It’s hardly a great time to be trying.  At least it wasn’t six months ago, according to “Why job searches suck right now” (Adrienne Matei, Insider, May 22nd).  “Applicants are sending out hundreds of job applications and hearing nothing back.  Ghost jobs, AI resume screening, and a lopsided economy are making the job search miserable.”  Also, “economic instability, opaque hiring processes, and the destabilizing rise of technologies like generative AI have converged into an environment where it’s hard for job seekers to feel like they have even a basic sense of what’s going on,” and “finding a job right now isn’t only tough, it’s deeply weird.”  As I wrote 12 years ago, job openings do not mean job hiring – apparently, per Matei, that is true now more than ever.  Some fields have also been recently economically damaged, especially “real estate, media, and tech,” and, overall, “discombobulation is par for the course.”

Another recent work-searching problem was the subject of “Want a Job?  Cool, There are 17 Interviews” (Alison Green, Slate, May 23rd).  One respondent said that for a single position he had already had seven, with apparent interviewer coordination and competence issues, as he was repeatedly asked the same questions.  The high mark, though secondhand, was a friend of a respondent claiming she had had 29 (!) half-hour interviews, and was not hired, without the position being filled.  As well, remote interviews have made it possible for them to be scheduled one a day, and sample work assignments, some even to be completed before any interviews, are getting common and lengthier. 

How can people apply artificial intelligence to the job search itself?  In Benefit News on October 17th, Deanna Cuadra gave us some insight in “How to use AI to write a great cover letter.”  The way is to “pick the right AI tool,” and some even specialize in cover letters; “know how to prompt AI” by asking it the needs, priorities, and responsibilities the advertised position is likely to involve; “don’t let AI fears hold you back”; and consider adding your own changes to the tool’s output.  On November 6th in, Caitlin Harrington, in “This AI Bot Fills Out Job Applications for You While You Sleep,” told us about “software engineer Julian Joseph,” who used LazyApply’s Job GPT capability, which, after he provided “some basic information about his skills, experience, and desired position,” applied to 5,000 jobs on his behalf.  He got “around 20” interviews, and one job offer.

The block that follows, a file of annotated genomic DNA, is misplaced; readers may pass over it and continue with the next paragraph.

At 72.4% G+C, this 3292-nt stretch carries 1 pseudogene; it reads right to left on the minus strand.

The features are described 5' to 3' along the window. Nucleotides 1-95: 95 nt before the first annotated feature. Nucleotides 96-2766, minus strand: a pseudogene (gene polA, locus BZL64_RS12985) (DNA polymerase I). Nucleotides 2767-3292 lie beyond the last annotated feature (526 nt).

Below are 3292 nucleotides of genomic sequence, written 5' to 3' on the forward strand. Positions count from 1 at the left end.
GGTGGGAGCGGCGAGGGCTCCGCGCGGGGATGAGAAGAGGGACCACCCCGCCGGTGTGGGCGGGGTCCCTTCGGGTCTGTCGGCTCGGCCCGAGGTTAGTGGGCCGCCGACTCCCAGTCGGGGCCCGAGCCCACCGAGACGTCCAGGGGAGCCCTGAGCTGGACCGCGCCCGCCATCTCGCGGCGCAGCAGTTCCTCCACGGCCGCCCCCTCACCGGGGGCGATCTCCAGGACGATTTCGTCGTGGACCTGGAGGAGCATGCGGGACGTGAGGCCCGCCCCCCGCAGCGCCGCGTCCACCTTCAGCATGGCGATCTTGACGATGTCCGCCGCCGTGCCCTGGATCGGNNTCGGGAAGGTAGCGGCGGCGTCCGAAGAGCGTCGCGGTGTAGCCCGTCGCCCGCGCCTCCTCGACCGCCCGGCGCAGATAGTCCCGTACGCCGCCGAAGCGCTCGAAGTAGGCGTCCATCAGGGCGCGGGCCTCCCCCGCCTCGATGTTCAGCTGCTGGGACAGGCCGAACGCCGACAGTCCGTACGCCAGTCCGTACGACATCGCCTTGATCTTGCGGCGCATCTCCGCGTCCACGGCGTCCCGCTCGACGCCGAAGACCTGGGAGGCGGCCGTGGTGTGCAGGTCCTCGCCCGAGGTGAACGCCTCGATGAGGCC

After knowing of employers cutting off unsuccessful candidates without any politeness, I can’t say I was sympathetic to read, also from Cuadra in Benefit News, November 13th’s “Job candidates are still ghosting employers – and the interview process is to blame.”  Not the marathons described above, but “a poor interview experience,” and, even now, “over one-third of candidates have experienced discriminatory interview questions, most commonly around their age, race and gender.”  Also, per a Greenhouse study, “19% of job seekers have changed their names on their resumes, with 45% doing so to sound more white, 42% to sound younger and 22% to sound like the opposite gender,” with age discrimination the largest perceived problem.  As for the ghosting, what’s sauce for the goose is sauce for the gander.

To end with something positive, we read in Fox News on October 16th that “US companies increasingly eliminate college degrees as a requirement amid “out-of-control” school costs.”  Those cited as announcing “plans to reduce the number of jobs that require college degrees” were Walmart, IBM, Accenture, Bank of America, and Google – not minor firms.  The real reason likely is a lack of candidates, as needing higher education, a dramatic shift from pre-1970 policy, was more of a way to thin the field than anything needed for work.  This is a positive trend, and I hope that other artificial barriers, such as certifications for the like of hairdressers, will also go away.  It is time.  And it is also time for employers to treat those seeking to work for them with the kind of respect they expect themselves.

Friday, November 10, 2023

Electric Vehicles – Still Controversial, and No, Not Poised to Take Over

The past couple of years have been huge for electric cars, trucks, buses, and other transportation devices.  Per David Wallace-Wells in “Electric Vehicles Keep Defying Almost Everyone’s Predictions,” on January 11th in the New York Times, there were “almost 30 million” in existence, tripling in two years as has their market share.  In Germany and Norway, they made up 55% and 80% of new vehicles, and China almost sextupled their percentage in two years, to 20.3%.  Also, “there are 10 times as many electric scooters, mopeds and motorcycles on the road as true electric cars.”  In all, per Wallace-Wells, “as with everything else on climate, it’s not one story unfolding but many, and all at once.”  Back to that later.

Other things that have happened in this area are hardly as overwhelmingly positive.  As Greg Norman wrote in Fox Business on January 3rd, “Tesla fined $2.2M for exaggerating driving range of its vehicles:  report.”  The problem was in winter, when “the actual driving range” dropped by up to half.  In Atlantic on January 4th, David Zipper opined that “Electric Vehicles Are Bringing Out the Worst in Us.”  His concern was that “automakers’ focus on large, battery-powered SUVs and trucks reinforces a destructive American desire to drive something bigger, faster, and heavier than everyone else.”  That problem has been worsened by their “huge batteries,” resulting in, for example, a Chevrolet Silverado weighing a ton and a half more in its electric version, that and other differences often serving to neutralize environmental benefits.